The primary entrance to the new building will be aligned with the intersection of Pashley Drive and Broadway, creating a convenient pass-through between upper and lower campus and funneling most of the pedestrian traffic away from residential areas. There would be no entrance directly on Pashley Drive.
The College estimates about between 2,000 to 3,000 students will use the facility each day. That use, however, would be spread throughout the day.
The Student life center would be a recreational facility, not an athletic venue like a stadium. No significant spectator events will be held there, minimizing potential traffic, parking, noise and trash problems. It should continue to create less traffic and parking congestion than it did prior to 2003, when the site served as the primary campus venue for major athletic events.
The primary entrance to the center will be aligned with the Broadway intersection, with only emergency exits located on Pashley Drive near residential areas. This will focus student traffic away from surrounding neighborhoods.
As a certified LEED building, the Student life center will be designed to minimize light pollution. Exterior and interior fixtures will direct light only to surfaces needing illumination, and not skyward or toward other buildings, roads or walkways. In designing the building, windows on the eastern side of the structure will be limited to reduce light emissions.
Prior to the opening of the center, the College plans to relocate the University Police Department into Whitaker Hall, which is adjacent to the Davis Field site. That would give the police a permanent, round-the-clock presence next door to the new facility. This will maximize monitoring of the new building to minimize traffic, noise and trash. It would also pose a deterrent to speeding cars.
The project is not expected to produce any offensive odors. It will include a dining facility similar to other campus dining facilities, which do not produce significant cooking odors. The College’s goal is to promote healthy eating, which minimizes the type of frying that creates smells often associated with “fast food” restaurants. Unlike many of those restaurants, which encourage the production of cooking odors to encourage customers, the College seeks to reduce odors.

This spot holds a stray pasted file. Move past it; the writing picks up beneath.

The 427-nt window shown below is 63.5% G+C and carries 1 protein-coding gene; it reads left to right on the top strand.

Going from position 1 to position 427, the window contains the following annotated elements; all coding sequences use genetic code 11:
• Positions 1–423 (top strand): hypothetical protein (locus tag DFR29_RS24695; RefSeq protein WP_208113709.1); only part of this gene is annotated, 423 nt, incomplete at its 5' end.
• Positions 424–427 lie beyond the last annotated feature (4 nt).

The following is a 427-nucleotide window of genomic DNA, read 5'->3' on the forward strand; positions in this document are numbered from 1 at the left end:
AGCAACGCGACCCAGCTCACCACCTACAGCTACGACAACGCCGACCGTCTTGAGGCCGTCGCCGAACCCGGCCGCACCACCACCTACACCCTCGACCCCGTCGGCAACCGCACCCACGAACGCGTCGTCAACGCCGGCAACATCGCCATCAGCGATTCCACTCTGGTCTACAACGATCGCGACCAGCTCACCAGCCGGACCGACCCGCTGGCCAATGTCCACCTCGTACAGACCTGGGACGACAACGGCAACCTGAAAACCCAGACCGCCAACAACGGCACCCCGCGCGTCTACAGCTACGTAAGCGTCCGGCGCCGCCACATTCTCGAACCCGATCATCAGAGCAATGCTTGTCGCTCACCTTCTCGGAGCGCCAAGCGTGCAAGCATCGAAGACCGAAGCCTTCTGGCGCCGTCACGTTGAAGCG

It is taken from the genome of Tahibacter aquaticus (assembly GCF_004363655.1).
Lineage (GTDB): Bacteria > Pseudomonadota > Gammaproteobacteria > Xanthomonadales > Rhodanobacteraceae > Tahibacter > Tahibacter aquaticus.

The student life center would fit perfectly in its neighborhood, which is the SUNY Cortland campus. It would enhance the experience of students living nearby as well as staff and faculty who work there. The building will be designed to fit in with surrounding campus structures.
The student life center, and the sections of campus surrounding it, is separated from the residential area centered on Pearl Street by Pashley Drive and a chain link fence along the rear of many Pearl Street properties. Those residences are in a separate neighborhood with a unique identity from the SUNY Cortland campus.
Although the College has had great success using safe, environmentally friendly geothermal wells to heat and cool its Professional Studies Building, a recent cost-benefit analysis showed that a similar geothermal system would be cost-prohibitive for the student life center.
SUNY Cortland, however, is committed to designing the new center to have as small a carbon footprint as the project’s budget will allow. The College intends to make the structure Cortland County’s first gold-certified LEED building, and will pursue a variety of measures to minimize energy usage, maximize efficiency, and use alternative power sources whenever practical.